It’s Time to Improve Baseball

Some of my earliest and fondest memories of watching Major League Baseball games. I can’t tell you how many games that I watched in 1990 when the Reds won the World Series. If the Reds were on TV, that is what I wanted to watch. I lived to watch those games on TV and then go to the store and buy his many packs of baseball cards as I could afford with my meager allowance. Fast-forward 26 years.

Today, I watch a few Major League games a year, but it is not my go-to source of entertainment. On the rare occasions that I watch the baseball game on TV, I often find myself playing on my iPad or getting caught up on my email as opposed to being sucked in to the thrill of the game. I am much more likely to watch college football, the NFL, and even soccer lately.

I am not the only one with this reaction and it is not just because the Reds are horrible this year.. The final game of the 2015 World Series had the highest ratings in 6 years at 17.2 million viewers, however, the Monday Night Football game at the same time had 23 million viewers. In contrast, the final game of the Reds v. As World Series in 1990 had 32.9 million viewers. In the 1980s, World Series games were regularly attracting 30 and even up to 50 million viewers. Perhaps this is because people have more channels and more options to entertain themselves, but whatever the reason for the decline in interest in baseball, those that control the game can’t be blind to the fact that something must be done.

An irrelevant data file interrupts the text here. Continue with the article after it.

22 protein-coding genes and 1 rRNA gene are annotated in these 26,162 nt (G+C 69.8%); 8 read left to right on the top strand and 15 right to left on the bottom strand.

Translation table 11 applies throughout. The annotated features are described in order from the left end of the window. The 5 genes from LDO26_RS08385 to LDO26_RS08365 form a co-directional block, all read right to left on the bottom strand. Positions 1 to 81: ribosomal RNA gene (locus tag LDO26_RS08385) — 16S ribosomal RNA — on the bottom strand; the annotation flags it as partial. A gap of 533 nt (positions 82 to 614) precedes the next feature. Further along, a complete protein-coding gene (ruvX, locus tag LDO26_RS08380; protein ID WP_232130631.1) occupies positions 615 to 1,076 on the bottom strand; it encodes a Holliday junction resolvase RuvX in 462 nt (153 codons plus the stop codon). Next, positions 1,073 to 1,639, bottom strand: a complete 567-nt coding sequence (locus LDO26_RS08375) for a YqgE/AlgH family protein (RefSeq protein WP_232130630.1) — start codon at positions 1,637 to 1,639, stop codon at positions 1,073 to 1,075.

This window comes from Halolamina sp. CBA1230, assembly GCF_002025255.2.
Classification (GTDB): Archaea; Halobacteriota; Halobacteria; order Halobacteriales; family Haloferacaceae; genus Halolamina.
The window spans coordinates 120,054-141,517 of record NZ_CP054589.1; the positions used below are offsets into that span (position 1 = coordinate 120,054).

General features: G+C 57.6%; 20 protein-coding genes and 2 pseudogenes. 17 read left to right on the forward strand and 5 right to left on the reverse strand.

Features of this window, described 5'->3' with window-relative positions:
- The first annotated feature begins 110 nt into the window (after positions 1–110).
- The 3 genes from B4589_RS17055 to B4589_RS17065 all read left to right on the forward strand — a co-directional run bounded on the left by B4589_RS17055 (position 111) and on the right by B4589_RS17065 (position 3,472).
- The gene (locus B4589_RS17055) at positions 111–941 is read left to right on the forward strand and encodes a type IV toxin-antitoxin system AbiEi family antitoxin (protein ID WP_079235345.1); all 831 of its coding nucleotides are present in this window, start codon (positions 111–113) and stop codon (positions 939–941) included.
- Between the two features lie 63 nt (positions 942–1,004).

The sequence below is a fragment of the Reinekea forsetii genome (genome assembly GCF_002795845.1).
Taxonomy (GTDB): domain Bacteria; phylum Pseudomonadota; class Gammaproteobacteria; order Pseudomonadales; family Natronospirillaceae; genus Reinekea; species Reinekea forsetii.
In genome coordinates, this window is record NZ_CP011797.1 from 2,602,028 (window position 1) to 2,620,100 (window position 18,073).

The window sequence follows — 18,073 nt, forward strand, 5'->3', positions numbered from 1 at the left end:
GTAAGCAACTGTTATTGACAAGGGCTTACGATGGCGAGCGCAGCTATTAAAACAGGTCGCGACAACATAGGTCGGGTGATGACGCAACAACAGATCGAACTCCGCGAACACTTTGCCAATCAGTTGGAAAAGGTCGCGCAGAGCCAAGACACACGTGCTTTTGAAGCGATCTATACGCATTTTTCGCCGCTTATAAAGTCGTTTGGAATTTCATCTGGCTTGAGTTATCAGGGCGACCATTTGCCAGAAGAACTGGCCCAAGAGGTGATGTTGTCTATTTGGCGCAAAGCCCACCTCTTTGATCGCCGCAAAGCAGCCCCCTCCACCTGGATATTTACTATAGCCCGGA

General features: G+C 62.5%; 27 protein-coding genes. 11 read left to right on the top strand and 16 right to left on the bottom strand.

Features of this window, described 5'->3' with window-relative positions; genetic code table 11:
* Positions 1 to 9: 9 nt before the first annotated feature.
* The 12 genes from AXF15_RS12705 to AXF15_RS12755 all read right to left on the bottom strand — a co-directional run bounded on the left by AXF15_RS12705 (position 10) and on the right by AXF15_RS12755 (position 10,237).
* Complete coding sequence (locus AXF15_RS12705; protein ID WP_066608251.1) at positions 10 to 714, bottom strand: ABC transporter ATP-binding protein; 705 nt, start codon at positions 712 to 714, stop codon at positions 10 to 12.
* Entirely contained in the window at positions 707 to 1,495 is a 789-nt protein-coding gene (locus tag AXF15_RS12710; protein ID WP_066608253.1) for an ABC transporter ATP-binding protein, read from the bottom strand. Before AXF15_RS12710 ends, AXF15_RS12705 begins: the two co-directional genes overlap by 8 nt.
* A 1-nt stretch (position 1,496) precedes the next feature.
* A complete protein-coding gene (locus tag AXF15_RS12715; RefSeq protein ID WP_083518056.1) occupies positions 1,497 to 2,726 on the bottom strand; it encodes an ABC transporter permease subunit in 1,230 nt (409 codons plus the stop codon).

If there was one area that baseball could improve to make it more compelling and easier to watch for your average fan it would be to decrease the length of games. Matthew Futterman at the Wall Street Journal had a terrific article about this last year. Basically, baseball games have always tended to run long, but since the 1970s the length of an average baseball game has increased by one half hour. The average baseball game now takes about three hours. However, the team with the longest average games, Tampa Bay, averages 3:17 minutes per game. To put that in perspective that is almost the same length as the The Godfather: Part Two (3:22) or The Lord of the Rings: Return of the King (3:21), two movies which can only get away with that length because they are amazing (and even then best saved for a snow storm or sick day).

I’m optimistic about recent minor league experiments with a pitch clock to correct one of the biggest time-sucks in the game: the slow moving pitcher. We’ve all seen it. The pitcher who does nothing but dillydally rather than throw the darn ball. This guy has to adjust himself, do some signaling back and forth to catcher, and then reset himself once or twice before throwing a pitch. Sure, this is part of the psychological aspect of the game, but it is miserable to watch and it wastes tons of time. David Price of the Tigers is the most deliberate pitcher in baseball. He took 26.6 seconds between each pitch on average in 2014. That adds up. It particularly galling considering the there is already a 12 second time limit for pitchers already on the books that is unenforced.

In the end, it should be clear that something must be done to make the sport of baseball more attractive to young people and those who can’t justify watching a game that takes so long. Many games feel like 3 1/2 hour gabfest between the players and their coaches with protracted periods of nothing happening. I think that the shot clock is a good way of speeding up play without cutting into the “meat” of the game. While there is no easy fix, and perhaps it is just America that changed and not baseball, it is worth a shot.






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